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Impending closure for many UK regional museums

8 February 2016

Our daily round-up of news from the art world

UK Regional Museums: Cuts Start to Bite | In yesterday’s Observer, Vanessa Thorpe expands on last week’s news from Bradford’s National Media Museum, giving a succinct round-up of regional institutions facing tough times and, in some cases, imminent closure. In Nottinghamshire, the property housing the D.H. Lawrence Heritage Centre has been put up for let. In West Yorkshire, councils are considering the closure of the Tolson Museum, Oakwell Hall, Red House Museum, Bagshaw Museum and Dewsbury Museum. Worst hit of all is Lancashire, where spending on museums is to fall from £1.3 million to less than £100,000. Five museums are set to close in the county by the end of next month. Thorpe’s article highlights further losses – almost all of which affect the north of the country.

MPs Protest V&A Move for NMM Photography Collection | As for Bradford itself, two MPs have protested against plans to move 400,000 objects from the Royal Photographic Society’s collection from the National Media Museum to London’s V&A, criticising the NMM’s trustees for their failure to consult people in Bradford. ‘Not a single person on the board of trustees has links to Bradford, or indeed the wider region,’ said Bradford South MP Judith Cummins, ‘we cannot have decisions about our city and our region being made by the “great and the good” in London’. A Conservative councillor, Simon Cooke, has written to the V&A describing the transfer as a ‘cultural rape.’ (£)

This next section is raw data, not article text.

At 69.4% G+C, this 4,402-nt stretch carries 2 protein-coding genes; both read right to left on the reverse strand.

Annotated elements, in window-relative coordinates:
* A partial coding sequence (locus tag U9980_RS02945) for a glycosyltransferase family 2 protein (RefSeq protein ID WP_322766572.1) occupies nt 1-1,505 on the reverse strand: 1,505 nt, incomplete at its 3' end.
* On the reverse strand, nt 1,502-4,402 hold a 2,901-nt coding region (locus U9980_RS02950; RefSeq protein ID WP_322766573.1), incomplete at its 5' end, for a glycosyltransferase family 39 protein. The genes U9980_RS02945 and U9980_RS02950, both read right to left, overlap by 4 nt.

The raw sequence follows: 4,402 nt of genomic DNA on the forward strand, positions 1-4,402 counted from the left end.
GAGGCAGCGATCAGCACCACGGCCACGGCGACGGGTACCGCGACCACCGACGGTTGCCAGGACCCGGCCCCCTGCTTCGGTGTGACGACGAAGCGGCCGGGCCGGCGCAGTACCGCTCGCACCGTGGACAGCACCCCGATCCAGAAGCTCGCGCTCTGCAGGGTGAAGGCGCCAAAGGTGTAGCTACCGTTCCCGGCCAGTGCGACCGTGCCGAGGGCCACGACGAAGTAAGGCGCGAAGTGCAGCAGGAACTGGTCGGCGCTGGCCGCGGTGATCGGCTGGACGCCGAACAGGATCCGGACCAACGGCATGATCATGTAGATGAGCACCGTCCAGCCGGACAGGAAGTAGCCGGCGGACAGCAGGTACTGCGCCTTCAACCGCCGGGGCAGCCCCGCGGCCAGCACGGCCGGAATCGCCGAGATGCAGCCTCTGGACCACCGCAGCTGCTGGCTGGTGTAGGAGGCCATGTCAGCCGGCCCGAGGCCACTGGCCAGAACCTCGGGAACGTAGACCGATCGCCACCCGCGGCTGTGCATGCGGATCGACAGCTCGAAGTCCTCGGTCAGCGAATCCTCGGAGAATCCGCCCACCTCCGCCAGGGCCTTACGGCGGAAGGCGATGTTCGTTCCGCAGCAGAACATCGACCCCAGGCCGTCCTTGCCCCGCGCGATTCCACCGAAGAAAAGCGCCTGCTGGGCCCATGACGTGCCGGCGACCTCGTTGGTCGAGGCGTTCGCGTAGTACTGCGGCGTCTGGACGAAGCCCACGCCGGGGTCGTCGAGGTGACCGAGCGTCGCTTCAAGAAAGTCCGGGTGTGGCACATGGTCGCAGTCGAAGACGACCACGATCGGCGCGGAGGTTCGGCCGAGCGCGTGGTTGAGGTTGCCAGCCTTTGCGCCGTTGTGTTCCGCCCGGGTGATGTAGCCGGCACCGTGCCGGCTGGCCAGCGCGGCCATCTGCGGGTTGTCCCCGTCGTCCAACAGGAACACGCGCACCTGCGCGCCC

Knoedler Trial: Ann Freedman Settles with De Soles | Collectors Domenico and Eleanor De Sole have settled their lawsuit with former Knoedler president Ann Freedman over an $8.3 million Mark Rothko forgery they bought from the dealership in 2004. The De Soles, who believed they had knowingly been sold a fake, were seeking $25 million from Freedman and Knoedler & co. Freedman’s lawyers have insisted that she too was fooled by this and other works, which were bought to Knoedler by disgraced Long Island dealer Glafira Rosales over a 15 year period. The terms of the settlement have not been disclosed.

Collection of over 500 Artefacts Repatriated to Ecuador | In a ceremony in Quito last week, Ecuador’s minister of Knowledge and Human Talent Guillaume Long announced that Argentina and Spain have handed back 567 cultural artefacts to the country’s government. Most of the objects in question date from colonial times, and many will be shown at national museums in due course. The negotiations were overseen by Ecuador’s National Commission for the Fight Against Illicit Traffic of Cultural Property, which was founded in 2010 and has since negotiated the return of nearly 7,000 objects.

This weekend’s best art comment | In The Sunday Times, Waldemar Januszczak ridiculed outré theories about Bosch’s artistic vision (Vasari fans, look away). (£) The Times ran an interview with Rizvan Rahman, who was jailed after selling £180,000 worth of fakes, but has now found some success flogging his own paintings. (£) In the Observer, Viv Groskop spoke to Hermitage Museum Director Mikhail Piotrovsky about censorship, Anglo-Russian relations, and the BBC’s adaptation of War & Peace, while Le Monde profiled Marina Abramovic’s sometime artistic partner and ex-lover Ulay. (French language article.)